IIT boffins create supersticky reusable adhesive

November 14th, 2007 - 2:05 am ICT by admin  
Conventional tape cracks when it is pulled off a surface. The cracks enable removal, but usually also render the tape useless for reapplication.

The toe pads of tree frogs and crickets, on the other hand, contain microscopic channel patterns that prevent cracking.

Lead study author Abhijit Majumder and his colleagues have now embedded the same type of microchannels in the new adhesive, which thwarts cracks.

Study co-author Animangsu Ghatak said, during their research, they also found they could increase the adhesive strength by partially filling the microchannels with fluid.

The scientists report in their study in the journal ‘Science’ that the surface tension of the liquid creates a capillary effect - the ability of one substance to draw another toward it like a sponge soaking up water.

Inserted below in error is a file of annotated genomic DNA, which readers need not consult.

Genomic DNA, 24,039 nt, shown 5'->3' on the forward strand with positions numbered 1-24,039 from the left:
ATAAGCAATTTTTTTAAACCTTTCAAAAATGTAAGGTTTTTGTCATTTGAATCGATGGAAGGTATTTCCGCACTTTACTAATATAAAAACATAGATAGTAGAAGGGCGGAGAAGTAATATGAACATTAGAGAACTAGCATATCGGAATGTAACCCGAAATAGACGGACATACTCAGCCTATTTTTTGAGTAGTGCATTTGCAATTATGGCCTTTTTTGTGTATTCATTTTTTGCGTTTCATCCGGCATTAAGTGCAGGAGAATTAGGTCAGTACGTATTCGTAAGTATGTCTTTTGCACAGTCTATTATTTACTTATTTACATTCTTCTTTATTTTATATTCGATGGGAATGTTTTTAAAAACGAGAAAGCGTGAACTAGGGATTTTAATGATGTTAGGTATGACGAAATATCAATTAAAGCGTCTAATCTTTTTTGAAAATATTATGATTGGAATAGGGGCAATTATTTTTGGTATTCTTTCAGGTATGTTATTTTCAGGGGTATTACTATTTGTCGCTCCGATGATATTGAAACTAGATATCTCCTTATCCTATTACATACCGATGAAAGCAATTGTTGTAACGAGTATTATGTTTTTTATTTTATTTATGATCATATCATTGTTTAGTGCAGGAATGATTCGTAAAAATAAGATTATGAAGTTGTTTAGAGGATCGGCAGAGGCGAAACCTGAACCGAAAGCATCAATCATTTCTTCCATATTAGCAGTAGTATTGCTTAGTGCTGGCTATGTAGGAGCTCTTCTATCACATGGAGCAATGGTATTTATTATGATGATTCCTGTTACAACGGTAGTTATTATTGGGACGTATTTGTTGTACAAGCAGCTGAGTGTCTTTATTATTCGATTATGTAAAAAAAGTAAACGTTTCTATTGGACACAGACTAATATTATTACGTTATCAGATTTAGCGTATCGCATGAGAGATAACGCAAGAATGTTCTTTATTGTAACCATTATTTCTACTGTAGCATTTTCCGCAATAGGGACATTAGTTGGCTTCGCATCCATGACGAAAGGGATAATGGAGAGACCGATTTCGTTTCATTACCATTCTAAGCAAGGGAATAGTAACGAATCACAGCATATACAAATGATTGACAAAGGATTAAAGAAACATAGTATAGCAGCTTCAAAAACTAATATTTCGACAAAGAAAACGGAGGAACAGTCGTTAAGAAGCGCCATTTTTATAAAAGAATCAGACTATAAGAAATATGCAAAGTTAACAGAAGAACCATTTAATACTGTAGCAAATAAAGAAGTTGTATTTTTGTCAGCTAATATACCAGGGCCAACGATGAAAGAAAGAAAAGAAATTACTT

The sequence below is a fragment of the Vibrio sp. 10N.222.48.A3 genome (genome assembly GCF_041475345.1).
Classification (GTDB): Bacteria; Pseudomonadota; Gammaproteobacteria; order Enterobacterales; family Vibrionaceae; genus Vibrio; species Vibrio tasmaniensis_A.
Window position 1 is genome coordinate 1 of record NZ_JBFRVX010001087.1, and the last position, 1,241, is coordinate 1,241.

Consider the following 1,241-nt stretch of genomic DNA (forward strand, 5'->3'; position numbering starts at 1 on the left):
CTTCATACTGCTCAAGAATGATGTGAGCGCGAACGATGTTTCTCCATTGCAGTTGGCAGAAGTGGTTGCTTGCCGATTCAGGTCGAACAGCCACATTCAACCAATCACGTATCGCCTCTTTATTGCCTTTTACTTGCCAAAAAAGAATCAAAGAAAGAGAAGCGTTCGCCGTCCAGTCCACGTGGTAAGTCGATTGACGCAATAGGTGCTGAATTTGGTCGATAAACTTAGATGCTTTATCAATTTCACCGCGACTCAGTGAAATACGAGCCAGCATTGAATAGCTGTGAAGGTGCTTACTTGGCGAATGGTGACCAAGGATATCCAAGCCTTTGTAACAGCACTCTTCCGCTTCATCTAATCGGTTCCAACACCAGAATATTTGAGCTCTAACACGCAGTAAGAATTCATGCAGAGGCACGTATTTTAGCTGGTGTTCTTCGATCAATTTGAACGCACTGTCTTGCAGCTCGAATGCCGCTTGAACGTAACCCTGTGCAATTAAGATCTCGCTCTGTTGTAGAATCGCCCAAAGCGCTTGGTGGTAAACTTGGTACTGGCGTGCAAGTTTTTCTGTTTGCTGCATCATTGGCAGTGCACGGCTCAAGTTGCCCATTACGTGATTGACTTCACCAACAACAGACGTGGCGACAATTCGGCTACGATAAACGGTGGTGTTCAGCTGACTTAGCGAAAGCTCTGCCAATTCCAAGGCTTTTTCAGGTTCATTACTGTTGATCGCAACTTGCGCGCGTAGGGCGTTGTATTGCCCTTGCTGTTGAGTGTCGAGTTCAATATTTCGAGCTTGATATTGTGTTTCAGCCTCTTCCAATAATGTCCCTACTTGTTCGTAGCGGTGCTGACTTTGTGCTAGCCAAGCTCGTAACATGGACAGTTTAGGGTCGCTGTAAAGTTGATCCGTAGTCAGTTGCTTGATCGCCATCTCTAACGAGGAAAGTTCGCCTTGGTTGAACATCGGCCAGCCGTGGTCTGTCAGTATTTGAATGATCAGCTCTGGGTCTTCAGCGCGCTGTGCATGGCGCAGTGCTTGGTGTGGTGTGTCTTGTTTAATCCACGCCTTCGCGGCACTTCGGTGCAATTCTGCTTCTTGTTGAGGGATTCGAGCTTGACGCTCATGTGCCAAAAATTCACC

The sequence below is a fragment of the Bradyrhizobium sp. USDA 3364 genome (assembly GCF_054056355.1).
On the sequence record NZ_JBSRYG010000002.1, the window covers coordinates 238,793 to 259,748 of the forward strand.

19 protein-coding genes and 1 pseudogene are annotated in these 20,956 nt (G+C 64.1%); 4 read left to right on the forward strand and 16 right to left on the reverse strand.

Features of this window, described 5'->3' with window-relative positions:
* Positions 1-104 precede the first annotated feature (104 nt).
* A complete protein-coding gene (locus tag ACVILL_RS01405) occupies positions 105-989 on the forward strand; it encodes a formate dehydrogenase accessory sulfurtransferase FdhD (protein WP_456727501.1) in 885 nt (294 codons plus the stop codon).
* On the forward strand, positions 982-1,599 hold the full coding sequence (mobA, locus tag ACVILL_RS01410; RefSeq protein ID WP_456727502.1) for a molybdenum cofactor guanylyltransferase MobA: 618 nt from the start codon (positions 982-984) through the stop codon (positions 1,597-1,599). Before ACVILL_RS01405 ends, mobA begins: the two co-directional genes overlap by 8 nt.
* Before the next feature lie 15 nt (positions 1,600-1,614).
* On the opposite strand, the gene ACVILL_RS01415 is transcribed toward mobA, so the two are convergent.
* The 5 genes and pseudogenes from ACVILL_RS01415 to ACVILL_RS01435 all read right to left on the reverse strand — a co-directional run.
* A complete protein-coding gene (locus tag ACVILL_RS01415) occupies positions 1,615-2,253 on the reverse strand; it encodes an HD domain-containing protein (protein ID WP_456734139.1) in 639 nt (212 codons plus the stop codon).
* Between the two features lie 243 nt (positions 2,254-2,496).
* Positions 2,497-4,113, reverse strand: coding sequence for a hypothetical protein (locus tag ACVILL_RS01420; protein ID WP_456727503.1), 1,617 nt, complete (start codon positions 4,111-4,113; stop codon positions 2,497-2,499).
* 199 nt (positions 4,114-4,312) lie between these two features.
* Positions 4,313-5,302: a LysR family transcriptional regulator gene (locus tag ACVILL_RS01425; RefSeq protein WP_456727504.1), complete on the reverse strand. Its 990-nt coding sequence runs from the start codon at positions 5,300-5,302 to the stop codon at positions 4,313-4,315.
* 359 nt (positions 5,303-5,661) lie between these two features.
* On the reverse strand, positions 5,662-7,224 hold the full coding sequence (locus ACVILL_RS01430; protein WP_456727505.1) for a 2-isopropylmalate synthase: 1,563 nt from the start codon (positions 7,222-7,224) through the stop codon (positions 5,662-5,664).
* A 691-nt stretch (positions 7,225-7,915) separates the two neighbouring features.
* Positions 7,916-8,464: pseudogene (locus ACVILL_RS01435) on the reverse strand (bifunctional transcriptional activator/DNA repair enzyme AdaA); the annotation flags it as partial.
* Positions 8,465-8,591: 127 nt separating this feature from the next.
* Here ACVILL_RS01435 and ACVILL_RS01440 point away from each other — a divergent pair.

In this case, the elastic adhesive pulls tighter to the surface to which it is attached, increasing its stickiness, they said.

According to the scientists, the combined properties of the microchannels and fluids increase surface adhesion of the elastic material by about 30 times.

“You get stickiness without getting stickiness - in the sense that you get a sticky material that doesn’t leave anything behind,” said Anand Jagota, an adhesion scientist at Pennsylvania’s Lehigh University who was not involved in the study.

“It captures the physics rather than … the actual structure,” he said.

Ghatak said though they have now created a piece of adhesive large enough to hold only a cover slip on a microscope slide, the tape can be made bigger and used in several applications.

“For example, the tape could be used to help baseball and cricket players keep their gloves on, or to keep price tags on supermarket goods. Another potential use is for the feet of wall-climbing robots,” National Geographic quoted him as saying. (ANI)

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